The history behind Russian disinformation is a dense and continuously evolving subject. The world’s best research hasn’t seemed to hit the mainstream yet, which made this an excellent opportunity to see if I could use some open source tooling to surface new analytical evidence.

The premiere dataset available for researchers on this subject has a lot of history to it. Researchers from Clemson University, Darren Linvill, and Patrick Warren, published a dataset containing 2,973,371 tweets from a network of 2,848 fake accounts belonging to the IRA. Darren and Patrick have added an extraordinary amount of depth to this subject over the years to help monitor and tackle foreign malign influence on social media platforms.

“At heart, if security agencies and political actors throughout the democratic world are to detect and deter such action in the future, it is crucial that we understand the pattern of such strategic social media activity, and develop tools to resist it when it emerges.”

“The Russians are Hacking My Brain!”

— Darren Linvill, Patrick Warren, Brandon Boatwright, and Will Grant

The big dataset was published by the Clemson researchers and open-sourced through FiveThirtyEight on GitHub. You can read more about the history behind the dataset and the schema information on the git repository here.

Open source repositories

In this blog post, I’ll show you how to use Apache Pinot and Superset to analyze 3 million tweets by the Internet Research Agency (IRA) open-sourced by FiveThirtyEight.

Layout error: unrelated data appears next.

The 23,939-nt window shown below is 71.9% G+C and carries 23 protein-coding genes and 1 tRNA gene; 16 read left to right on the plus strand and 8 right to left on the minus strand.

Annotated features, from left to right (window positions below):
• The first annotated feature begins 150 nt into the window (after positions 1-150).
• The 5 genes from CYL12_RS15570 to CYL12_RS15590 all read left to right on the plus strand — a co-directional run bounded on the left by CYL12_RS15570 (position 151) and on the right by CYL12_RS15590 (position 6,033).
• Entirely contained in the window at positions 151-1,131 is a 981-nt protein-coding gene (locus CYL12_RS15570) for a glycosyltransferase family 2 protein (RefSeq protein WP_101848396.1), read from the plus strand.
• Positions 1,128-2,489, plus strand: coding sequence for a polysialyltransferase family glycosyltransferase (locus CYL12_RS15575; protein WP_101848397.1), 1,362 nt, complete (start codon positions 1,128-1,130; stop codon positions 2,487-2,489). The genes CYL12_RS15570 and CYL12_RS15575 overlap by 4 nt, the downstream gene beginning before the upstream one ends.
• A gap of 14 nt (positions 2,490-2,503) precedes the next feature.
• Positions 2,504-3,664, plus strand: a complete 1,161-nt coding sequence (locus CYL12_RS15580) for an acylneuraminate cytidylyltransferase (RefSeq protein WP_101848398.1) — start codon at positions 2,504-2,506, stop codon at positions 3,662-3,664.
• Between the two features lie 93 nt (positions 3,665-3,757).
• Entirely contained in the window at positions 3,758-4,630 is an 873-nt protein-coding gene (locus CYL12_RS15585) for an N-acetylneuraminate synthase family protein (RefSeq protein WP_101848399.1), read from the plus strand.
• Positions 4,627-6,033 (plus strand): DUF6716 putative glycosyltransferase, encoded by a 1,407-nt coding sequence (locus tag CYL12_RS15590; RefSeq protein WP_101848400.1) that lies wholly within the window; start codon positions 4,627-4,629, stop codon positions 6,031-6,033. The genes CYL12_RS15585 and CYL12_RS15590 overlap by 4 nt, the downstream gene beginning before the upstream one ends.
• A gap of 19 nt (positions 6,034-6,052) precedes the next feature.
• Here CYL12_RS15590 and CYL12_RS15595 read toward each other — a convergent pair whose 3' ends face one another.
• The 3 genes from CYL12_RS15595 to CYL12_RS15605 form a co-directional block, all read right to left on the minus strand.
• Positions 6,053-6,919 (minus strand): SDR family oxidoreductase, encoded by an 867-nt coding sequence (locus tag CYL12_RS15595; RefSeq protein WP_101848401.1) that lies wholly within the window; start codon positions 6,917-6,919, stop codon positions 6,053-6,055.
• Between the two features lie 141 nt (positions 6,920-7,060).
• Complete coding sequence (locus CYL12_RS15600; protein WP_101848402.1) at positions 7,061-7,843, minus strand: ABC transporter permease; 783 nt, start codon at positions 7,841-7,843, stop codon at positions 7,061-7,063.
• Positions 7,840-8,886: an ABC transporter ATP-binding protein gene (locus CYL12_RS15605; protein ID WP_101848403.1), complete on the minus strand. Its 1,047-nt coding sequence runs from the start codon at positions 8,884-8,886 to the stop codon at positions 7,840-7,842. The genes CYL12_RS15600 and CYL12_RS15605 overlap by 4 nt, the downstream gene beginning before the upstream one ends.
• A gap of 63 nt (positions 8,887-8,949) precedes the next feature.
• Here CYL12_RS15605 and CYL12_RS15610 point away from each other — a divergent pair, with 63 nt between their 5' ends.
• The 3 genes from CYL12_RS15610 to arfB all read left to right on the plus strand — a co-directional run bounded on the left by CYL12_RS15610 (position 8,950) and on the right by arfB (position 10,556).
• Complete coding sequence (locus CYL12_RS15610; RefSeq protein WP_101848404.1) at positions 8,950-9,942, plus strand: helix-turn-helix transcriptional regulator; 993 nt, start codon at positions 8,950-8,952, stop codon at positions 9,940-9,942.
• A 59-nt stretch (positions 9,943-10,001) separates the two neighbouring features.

To get up and running with the example project I discuss in this blog post, and please head over to my open source repository with the bootstrap recipe.

Analyzing the dataset

To do efficient exploratory analysis on top of millions of tweets in real-time requires a fast datastore designed to do precisely that. Apache Pinot provides the backend query capabilities that enabled me to do this research. Taking it to the next level, I needed a tool to create charts and dashboards on top of Pinot, for which Apache Superset played a perfect role.

My analysis started with some basic assumptions based on my prior research on the subject. First, I wanted to take a step back from the existing beliefs that the trolls employed strategies to influence the desired election outcome. This assumption is infamous and may have led to complex investigations politicized by both the news media and congress members after 2016.

So, I thought to myself, what if election interference using social media isn’t technically possible?

Exploring the data

After loading the raw data into Apache Pinot, the first step was to verify the analysis that was initially provided by FiveThirtyEight in 2018. The first chart they showed was a simple activity view that attempted to show possible election interference in 2016.

#data #politics #nlp #data-science #machine-learning

A Deep Analysis of Russian Trolls with Apache Pinot and Superset
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